We’re excited and passionate about protecting our oceans for future generations.

Our programme helps take care of our oceans – and the weird and wonderful creatures that call them home.


Every second, one person is displaced by disaster.

In 2018, more than 17.2 million people fled disasters in 125 countries and territories. Disasters displace three to ten times more people than conflict and war worldwide.

The basics of climate change, disasters and displacement

As climate change continues, it will likely lead to more frequent and severe natural hazards. The impact will be heavy. Climate change causes poverty and food shortages, and forces even higher numbers of men, women and children to flee their homes.

On average, 26 million people are displaced by disasters such as floods and storms every year (as of 2016). That’s one person forced to flee every second.

We advocate for protection and assistance to become central components of disaster risk management, climate change adaptation and development planning. We work to influence global and regional policies so that they reflect these concerns.


Yoga originated in India. The beginnings of the tradition are uncertain, but in the second or third century A.D., an Indian scholar named Patañjal penned the Yoga Sutras, 196 aphorisms that ultimately defined yoga as “the stilling of the changing states of the mind.” Today, the Yoga Sutras are considered the fundamental text of yoga, though the practice itself certainly predates Patañjal’s treatise. Yoga can make you stronger and more flexible. It’s a great way to stay limber and energetic. You’ll also feel more focused and alert. And yoga can help you feel great and function better in your daily life. Yoga can also help improve these conditions:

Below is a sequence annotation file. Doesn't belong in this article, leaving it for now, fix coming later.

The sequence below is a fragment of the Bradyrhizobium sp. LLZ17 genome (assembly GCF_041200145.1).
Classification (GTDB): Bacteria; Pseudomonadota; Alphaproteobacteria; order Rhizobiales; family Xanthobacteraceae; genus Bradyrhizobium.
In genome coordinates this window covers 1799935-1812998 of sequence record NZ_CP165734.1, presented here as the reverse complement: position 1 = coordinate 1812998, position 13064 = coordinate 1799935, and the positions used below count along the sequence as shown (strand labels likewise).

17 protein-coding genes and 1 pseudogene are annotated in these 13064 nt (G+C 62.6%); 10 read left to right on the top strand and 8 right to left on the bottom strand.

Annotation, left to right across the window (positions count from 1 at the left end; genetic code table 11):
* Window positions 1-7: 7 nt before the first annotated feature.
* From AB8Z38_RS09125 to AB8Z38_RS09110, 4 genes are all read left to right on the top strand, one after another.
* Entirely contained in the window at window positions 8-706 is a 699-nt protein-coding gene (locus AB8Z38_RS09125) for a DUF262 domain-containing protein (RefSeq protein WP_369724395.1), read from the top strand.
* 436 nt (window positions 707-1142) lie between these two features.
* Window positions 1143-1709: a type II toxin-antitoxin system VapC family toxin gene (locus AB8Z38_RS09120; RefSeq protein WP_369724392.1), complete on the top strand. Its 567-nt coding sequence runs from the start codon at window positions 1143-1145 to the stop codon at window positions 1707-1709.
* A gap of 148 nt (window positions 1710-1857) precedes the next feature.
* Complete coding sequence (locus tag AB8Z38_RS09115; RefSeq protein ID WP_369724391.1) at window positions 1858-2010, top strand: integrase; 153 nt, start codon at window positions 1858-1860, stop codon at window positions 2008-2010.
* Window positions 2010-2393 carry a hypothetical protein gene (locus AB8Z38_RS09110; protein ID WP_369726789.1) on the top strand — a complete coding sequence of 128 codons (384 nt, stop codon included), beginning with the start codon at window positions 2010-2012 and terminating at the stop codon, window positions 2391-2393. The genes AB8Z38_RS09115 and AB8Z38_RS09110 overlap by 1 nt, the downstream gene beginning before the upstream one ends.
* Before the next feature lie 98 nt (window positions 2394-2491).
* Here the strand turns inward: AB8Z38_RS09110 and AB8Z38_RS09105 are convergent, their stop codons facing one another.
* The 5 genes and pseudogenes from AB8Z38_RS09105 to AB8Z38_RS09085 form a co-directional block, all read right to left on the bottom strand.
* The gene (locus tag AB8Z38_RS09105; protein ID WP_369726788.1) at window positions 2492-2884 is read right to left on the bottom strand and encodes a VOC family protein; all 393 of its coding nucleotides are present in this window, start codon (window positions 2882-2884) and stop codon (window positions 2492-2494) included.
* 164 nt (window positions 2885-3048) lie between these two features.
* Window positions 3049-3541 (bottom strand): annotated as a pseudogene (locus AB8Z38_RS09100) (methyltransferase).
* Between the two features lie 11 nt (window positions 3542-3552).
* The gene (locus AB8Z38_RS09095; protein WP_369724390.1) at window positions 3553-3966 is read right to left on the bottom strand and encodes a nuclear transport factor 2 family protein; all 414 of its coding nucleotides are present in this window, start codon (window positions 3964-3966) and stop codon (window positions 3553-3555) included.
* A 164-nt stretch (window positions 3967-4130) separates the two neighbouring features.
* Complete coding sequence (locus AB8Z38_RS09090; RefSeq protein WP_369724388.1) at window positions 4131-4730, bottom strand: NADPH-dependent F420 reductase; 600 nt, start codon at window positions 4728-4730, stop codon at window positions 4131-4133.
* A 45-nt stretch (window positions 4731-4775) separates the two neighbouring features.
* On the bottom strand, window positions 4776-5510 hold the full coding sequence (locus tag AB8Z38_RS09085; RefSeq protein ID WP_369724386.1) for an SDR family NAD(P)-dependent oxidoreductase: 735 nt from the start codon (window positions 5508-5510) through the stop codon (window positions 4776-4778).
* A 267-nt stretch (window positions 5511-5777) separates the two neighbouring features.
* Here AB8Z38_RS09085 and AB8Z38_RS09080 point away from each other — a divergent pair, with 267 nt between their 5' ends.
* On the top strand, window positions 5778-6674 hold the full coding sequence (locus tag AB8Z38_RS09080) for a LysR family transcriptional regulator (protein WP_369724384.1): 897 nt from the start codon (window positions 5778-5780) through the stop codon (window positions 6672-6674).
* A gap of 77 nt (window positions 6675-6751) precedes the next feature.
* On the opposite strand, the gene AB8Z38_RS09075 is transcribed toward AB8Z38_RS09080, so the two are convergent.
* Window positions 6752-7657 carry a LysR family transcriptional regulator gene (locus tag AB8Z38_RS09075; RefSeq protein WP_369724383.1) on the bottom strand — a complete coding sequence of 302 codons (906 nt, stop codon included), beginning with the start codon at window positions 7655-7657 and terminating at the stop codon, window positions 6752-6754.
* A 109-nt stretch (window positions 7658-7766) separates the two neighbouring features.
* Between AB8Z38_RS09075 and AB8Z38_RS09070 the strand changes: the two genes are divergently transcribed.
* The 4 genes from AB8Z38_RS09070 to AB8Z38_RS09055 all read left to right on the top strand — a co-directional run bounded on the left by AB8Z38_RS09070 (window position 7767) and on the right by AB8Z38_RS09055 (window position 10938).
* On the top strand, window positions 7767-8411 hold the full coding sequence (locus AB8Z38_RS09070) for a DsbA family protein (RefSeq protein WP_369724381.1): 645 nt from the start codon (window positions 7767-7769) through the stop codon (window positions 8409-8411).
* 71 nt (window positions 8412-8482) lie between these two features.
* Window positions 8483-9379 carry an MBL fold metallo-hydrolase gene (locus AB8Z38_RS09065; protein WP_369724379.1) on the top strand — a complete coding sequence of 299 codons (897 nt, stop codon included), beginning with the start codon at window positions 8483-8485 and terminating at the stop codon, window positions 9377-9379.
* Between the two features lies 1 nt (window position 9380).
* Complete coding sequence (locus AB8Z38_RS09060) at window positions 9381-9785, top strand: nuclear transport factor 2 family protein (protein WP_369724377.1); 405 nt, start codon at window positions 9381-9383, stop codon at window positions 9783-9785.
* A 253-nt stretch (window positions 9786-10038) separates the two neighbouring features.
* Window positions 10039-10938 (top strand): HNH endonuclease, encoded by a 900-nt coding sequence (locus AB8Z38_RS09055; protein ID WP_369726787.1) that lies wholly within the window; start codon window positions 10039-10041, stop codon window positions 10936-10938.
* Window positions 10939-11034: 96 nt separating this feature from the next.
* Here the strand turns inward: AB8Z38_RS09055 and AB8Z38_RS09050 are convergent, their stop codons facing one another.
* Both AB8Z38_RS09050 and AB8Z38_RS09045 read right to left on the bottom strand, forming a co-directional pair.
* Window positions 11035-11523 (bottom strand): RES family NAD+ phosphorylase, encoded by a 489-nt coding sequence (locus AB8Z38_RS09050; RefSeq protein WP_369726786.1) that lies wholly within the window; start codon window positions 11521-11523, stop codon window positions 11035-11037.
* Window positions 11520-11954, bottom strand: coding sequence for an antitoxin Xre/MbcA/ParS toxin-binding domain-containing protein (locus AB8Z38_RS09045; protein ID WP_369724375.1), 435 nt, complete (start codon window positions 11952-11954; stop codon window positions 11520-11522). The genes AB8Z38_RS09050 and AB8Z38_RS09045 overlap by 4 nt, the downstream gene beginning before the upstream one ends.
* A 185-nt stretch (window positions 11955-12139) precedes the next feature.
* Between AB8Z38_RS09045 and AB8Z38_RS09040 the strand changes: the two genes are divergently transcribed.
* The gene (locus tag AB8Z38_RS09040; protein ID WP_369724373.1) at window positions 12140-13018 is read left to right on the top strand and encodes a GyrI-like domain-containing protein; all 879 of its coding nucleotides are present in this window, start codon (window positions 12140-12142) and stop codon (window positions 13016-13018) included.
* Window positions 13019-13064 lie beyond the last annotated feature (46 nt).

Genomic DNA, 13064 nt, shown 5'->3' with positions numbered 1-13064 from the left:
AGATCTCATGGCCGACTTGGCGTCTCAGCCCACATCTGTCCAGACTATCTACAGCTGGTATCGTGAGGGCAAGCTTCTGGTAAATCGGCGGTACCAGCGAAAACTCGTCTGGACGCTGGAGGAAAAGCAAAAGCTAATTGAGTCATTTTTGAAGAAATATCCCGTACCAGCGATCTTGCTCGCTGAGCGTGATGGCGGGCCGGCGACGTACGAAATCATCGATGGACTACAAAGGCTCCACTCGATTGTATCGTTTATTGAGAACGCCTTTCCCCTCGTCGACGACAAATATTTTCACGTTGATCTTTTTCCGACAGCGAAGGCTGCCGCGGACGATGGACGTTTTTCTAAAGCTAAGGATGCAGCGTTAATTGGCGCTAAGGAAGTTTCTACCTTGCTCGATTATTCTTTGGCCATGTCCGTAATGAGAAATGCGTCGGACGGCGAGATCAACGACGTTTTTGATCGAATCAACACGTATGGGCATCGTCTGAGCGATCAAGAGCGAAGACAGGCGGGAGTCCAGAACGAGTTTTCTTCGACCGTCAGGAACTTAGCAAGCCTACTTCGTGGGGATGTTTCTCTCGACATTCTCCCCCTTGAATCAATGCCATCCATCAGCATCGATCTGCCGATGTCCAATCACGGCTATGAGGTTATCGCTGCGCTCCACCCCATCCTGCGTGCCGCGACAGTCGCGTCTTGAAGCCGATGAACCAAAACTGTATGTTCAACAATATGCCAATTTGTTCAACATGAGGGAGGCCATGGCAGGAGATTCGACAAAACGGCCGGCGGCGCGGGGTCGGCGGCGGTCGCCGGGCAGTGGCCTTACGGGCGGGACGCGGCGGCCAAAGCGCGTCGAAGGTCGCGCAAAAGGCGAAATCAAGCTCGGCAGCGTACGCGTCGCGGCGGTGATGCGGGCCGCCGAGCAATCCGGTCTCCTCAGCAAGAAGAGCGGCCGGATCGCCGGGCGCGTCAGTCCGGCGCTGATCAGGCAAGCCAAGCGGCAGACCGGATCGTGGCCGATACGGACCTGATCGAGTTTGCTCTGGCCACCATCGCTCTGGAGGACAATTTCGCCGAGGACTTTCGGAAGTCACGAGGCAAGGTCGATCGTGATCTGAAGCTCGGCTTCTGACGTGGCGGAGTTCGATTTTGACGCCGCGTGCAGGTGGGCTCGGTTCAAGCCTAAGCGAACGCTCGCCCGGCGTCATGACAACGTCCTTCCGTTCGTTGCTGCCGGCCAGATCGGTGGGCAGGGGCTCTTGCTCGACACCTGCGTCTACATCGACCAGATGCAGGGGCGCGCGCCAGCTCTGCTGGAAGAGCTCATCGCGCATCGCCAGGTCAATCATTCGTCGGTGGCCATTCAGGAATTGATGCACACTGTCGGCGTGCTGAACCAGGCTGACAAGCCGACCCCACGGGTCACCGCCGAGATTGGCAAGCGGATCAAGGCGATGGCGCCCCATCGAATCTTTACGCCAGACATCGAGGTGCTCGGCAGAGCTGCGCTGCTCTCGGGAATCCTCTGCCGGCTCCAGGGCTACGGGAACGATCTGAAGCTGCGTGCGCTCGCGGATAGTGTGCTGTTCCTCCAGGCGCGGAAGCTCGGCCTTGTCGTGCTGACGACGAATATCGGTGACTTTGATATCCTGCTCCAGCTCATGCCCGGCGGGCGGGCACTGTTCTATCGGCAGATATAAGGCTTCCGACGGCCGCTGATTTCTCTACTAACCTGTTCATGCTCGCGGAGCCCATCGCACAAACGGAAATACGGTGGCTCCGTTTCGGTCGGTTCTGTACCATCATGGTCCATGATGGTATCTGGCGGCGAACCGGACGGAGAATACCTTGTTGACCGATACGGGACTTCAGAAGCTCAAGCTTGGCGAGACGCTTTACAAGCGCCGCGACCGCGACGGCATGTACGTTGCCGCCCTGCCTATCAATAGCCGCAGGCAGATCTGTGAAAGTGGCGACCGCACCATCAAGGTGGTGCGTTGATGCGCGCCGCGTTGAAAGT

• Poor blood circulation
  • High blood pressure
  • Arthritis
  • Osteoporosis
  • Limited mobility
  • Lower back pain
  • Trouble breathing
  • Headaches
  • Tension or stress
  • Depression

Yoga’s gentle movements are a big reason for why it’s so popular. Yoga is good for people who haven’t been active in a while. It’s good for people who have certain health conditions like arthritis or osteoporosis. You can change the exercises to fit your needs. But yoga is also great if you’re already fit and want a challenging workout. As you become more strong and flexible with yoga, it’s easier to do other kinds of exercise like dancing, walking, or swimming.